Dionne’s first novel is told primarily from flashback as the main character, Helena, looks back on her tumultuous upbringing in the Upper Peninsula, at the mercy of her father. The alternating style of narrative really helps set the scene for this cruel situation, offering a stirring and disturbing insight into life as a prisoner. The glimpses back into Helena’s youth are deeply unsettling and in this aspect of the novel, Dionne balances her narrative with sensitivity and insight. This makes Helena’s story more compelling and one we as the audience feel invested in following until the end.

Dionne applies a different narrative device to her novel, incorporating the use of a dark fable by Hans Christian Anderson, which reflects the experiences of Helena and her parents. This tale, also titled The Marsh King’s Daughter, is a short fantasy based story of the Helga, the daughter of a wicked Marsh King and a beautiful fairy princess from Egypt. At many points of the novel, the events of the book cross over with this fairy tale. The author also chooses to begin each chapter of her novel with excerpts of Fairy tale, which adds another layer to the story and will be sure to draw in fans of fairy tales.

Setting is a huge part of this first time novel. After reading an interview with the author, I discovered that Dionne was able to recreate such a strong sense of place by drawing on her own personal connection to the specific location in which the book is set. I am vastly unfamiliar with the Upper Peninsula territory of Michigan in the US. However, the deep sense of place and the ability of the author to transport the reader to this very different locale was admirable. The Marsh King’s Daughter is a real wilderness based tale. There are plenty of passages devoted to outdoor based adventure tasks such as hunting, tracking and fishing. The boggy marsh and sheer isolation of the region is portrayed perfectly by Dionne. This extends both to Helena’s experiences growing up in the marsh, through to her final showdown with her father in the latter stages of the book. It really draws on Helena’s survival skills and I have to say, these sections of the narrative were most compelling.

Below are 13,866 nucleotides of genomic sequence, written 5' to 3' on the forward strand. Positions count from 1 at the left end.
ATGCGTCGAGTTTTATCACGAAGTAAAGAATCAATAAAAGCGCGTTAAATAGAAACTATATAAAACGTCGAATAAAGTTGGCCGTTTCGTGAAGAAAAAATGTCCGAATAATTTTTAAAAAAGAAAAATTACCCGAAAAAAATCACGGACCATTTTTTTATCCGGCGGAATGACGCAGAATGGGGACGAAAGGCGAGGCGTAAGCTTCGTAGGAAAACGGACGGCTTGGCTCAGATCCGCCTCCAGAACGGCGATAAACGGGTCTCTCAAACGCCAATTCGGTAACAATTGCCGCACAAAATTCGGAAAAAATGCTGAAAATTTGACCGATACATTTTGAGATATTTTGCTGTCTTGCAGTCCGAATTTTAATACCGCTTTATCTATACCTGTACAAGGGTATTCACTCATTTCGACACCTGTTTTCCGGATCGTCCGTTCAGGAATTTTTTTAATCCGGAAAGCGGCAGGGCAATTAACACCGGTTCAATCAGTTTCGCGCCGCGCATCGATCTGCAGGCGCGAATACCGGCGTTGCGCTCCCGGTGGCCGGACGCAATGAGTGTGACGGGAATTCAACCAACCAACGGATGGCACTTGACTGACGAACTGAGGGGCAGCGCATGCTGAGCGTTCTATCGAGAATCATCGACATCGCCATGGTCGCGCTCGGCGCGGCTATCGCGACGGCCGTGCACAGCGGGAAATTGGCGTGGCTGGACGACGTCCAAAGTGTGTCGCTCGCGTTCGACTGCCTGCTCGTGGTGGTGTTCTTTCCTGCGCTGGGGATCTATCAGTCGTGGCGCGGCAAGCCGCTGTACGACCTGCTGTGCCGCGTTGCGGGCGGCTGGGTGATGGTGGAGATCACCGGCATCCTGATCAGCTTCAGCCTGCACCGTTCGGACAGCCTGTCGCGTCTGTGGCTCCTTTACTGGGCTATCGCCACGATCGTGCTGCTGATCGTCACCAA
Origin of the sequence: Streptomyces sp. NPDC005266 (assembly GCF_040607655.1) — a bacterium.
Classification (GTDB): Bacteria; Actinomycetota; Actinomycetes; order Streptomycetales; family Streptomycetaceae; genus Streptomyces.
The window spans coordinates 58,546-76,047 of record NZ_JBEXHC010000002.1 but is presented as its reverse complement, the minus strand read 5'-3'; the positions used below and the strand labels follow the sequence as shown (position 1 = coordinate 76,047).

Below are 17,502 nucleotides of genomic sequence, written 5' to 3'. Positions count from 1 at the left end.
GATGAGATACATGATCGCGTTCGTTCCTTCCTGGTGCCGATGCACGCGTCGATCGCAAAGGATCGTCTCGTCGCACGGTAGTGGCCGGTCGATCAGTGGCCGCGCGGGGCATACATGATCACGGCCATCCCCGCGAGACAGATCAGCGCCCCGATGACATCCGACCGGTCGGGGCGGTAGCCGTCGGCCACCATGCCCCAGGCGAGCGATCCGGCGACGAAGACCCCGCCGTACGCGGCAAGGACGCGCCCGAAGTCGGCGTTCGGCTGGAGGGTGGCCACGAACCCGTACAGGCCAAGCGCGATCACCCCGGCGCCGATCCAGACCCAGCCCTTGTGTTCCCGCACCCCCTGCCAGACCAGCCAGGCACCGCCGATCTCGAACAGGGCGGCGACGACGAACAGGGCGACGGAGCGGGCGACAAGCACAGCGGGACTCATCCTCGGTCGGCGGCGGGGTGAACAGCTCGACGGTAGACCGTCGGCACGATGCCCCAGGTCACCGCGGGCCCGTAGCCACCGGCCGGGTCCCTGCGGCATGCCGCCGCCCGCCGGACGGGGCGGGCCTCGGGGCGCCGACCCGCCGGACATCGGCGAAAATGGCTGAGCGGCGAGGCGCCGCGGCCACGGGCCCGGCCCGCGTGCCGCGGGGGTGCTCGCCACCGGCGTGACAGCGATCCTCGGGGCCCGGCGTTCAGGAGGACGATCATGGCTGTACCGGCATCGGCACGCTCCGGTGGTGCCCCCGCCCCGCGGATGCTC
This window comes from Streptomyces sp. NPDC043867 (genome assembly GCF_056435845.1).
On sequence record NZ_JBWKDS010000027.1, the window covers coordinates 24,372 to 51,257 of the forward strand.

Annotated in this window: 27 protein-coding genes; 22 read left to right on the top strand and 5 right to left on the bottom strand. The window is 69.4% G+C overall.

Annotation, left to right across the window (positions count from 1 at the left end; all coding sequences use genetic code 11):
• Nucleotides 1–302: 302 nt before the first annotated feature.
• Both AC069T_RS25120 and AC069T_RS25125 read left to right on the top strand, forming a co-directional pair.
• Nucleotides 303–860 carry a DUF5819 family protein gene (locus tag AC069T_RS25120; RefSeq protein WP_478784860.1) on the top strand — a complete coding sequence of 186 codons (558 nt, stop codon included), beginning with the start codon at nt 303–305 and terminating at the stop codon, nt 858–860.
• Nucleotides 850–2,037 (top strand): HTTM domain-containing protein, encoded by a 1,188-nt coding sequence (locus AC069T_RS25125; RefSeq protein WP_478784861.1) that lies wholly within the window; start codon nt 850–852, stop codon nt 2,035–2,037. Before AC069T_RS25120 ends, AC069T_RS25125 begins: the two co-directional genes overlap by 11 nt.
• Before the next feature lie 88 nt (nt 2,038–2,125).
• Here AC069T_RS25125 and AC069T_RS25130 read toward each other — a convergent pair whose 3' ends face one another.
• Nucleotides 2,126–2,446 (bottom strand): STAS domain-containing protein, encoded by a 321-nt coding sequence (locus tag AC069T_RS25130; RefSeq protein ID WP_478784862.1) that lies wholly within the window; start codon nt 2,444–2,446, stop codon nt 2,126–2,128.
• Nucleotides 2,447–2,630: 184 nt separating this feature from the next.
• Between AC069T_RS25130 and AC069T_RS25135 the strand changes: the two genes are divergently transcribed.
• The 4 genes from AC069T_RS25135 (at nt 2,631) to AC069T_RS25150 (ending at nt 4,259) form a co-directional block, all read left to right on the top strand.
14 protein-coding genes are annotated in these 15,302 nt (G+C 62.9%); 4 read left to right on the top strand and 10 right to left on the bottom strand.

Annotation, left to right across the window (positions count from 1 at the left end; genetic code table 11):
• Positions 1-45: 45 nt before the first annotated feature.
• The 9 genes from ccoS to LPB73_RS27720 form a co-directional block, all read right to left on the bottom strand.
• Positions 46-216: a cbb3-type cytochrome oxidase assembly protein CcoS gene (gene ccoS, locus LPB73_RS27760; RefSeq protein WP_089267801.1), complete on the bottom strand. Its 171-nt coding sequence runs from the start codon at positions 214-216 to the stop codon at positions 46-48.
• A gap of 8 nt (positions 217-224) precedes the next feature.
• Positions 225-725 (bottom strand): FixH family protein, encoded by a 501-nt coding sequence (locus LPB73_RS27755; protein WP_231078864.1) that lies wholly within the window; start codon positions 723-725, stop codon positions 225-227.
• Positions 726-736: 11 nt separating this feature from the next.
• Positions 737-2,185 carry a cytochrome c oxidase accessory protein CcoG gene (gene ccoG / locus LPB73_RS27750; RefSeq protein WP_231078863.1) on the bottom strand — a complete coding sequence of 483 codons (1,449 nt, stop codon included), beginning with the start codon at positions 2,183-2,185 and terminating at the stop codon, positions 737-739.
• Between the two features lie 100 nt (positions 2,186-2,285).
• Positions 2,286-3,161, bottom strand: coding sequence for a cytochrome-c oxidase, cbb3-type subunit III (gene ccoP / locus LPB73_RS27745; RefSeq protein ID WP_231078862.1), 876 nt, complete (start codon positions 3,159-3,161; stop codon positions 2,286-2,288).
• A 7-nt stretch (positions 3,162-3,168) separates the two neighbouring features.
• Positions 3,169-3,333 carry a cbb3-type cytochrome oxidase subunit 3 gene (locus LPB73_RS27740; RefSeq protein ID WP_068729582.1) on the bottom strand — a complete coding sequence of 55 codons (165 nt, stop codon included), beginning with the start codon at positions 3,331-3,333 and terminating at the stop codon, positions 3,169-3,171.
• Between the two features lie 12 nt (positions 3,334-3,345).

Dysfunctional family relationships are also put on the spotlight in The Marsh King’s Daughter. Helena’s parent’s relationship is not defined by love, rather it is of survival for Helena’s mother and oppression. There are sequences that are downright cruel, involving rape, animal abuse, domestic violence, neglect and instances of pure terror. In the same instance, there are moments where Jacob shows his warped sense of love to his daughter. He coaches her in the art of survival, to stand on her own two feet, to conquer her fears and he shares his cultural background through stories. It is an odd relationship, but I believe Jacob loved Helena in his own way.

All in all, The Marsh King’s Daughter captured my attention, mostly due to the fairy tale element that is gently woven through the narrative. I also appreciated the inner turmoil depicted by the lead character Helena and the interesting spin Karen Dionne has put on a kidnapping tale.

The Marsh King’s Daughter by Karen Dionne was published on June 13th 2017 by Hachette  Australia. Details on how to purchase the book can be found here.

To learn more about the author of The Marsh King’s Daughter, Karen Dionne, visit here.